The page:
In the previous article, Outsourcing 101: Why?, I explained the pros and cons of outsourcing but now it is important to consider the ‘how’ and the process to take to ensure it is done effectively.
The first point is not to confuse outsourcing with offshoring. When I worked in the corporate world, a lot of roles were contracted to people overseas as part of cost-saving exercises but I won’t be addressing offshoring as part of this article.
Within the context of this article, I will explain the benefits of effective outsourcing and the strategic steps to take to ensure it is a success, you gain business growth and increase profits.
What ‘should’ you outsource?
Good question and there isn’t a ‘one size’ answer to fit all!
If you are taking the time to read this blog, I would take a guess that you fall into at least one of the following 3 categories:
a. you are intrigued by the answer
b. you are someone who has work outsourced to you
c. you have been thinking about it and you’d like to understand more about it
If you fall into category ‘c’, my first suggestion would be to look at what your goals/objectives are and to consider what is holding you back from achieving them.
Fast forward to the next 6-12 months and what are you looking to achieve, are you hoping to offer new products/services, perhaps your business has evolved and as part of it you would like to rebrand your business, it might be as simple as reducing your hours to have more downtime.
It is important to consider these points and to be reflective because it will help you to get into the right headspace for thinking about what is possible and of course, making it a reality rather than a dream!
Identify the tasks
There are different ways to do this but whenever I have a chat with a prospective client or as part of a brainstorming session, I recommend setting some time aside to either create a mind map or a list of everything you currently do and the time you take to complete each task. Ideally, this will be created over a couple of weeks.
Why is this important? It often leads to some surprises, such as the time something has taken you or tasks you complete on autopilot but shouldn’t be doing.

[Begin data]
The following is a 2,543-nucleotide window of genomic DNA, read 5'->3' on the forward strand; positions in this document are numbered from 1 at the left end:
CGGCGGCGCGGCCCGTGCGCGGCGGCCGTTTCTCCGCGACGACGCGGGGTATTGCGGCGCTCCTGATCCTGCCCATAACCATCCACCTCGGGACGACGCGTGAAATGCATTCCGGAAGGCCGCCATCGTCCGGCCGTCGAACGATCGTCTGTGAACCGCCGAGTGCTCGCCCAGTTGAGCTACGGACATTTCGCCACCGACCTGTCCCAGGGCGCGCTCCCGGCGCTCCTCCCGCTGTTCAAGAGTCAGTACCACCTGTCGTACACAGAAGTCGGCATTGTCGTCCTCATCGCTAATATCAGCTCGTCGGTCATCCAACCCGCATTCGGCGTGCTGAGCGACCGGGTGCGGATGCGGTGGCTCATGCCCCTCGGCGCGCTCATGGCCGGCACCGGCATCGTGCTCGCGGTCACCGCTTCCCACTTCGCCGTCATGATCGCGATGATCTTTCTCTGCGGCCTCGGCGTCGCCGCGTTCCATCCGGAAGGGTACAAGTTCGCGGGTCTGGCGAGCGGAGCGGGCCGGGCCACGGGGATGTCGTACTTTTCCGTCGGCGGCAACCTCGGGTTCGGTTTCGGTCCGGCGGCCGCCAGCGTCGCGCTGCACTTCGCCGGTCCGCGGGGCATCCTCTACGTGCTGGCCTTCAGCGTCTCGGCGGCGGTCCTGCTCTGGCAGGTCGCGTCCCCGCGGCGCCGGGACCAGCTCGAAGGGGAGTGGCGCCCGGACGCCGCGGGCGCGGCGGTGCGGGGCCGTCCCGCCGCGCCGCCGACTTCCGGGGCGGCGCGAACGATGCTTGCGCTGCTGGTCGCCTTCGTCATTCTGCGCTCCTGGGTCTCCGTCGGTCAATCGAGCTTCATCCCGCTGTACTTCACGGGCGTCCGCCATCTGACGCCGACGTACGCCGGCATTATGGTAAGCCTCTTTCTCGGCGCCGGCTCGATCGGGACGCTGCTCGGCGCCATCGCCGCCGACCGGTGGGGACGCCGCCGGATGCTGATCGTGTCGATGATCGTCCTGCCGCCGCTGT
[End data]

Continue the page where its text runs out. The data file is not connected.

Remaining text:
Now review the list and think about your goals/objectives for the next 6-12 months and to make a note of what is workable based on your current time, knowledge, skill-set and experience.
Yes, there are tasks that you could conceivably continue or start to do but how is your time best spent and financially, is it cost-effective for you to do it. Could it be completed by a specialist in less time and at a cost that would be lower than your own rates or those that you would pass on to your clients/customers?
Excellent, tasks have been identified but this is the tricky part. What is your budget?
Everyone works differently with different payment terms and of course, rates!
Some businesses will work on a pay-as-you-go basis whilst others require you to sign up to a retainer. Some charge an hourly rate, others will charge based on a project or day rate. Some opt for the transparency route and will either state their rates on their website or at least provide an indication of a ‘from…’ rate.
Be careful of any hidden costs, some businesses track their time for tasks but will then round up (sometimes down) the time based on the nearest 15/30 minutes.
Some businesses will charge extra for work requiring an urgent turnaround, then there are those businesses who require you to sign up for a minimum of 3/6/12 months.
Lots to consider!
What level of service do you require?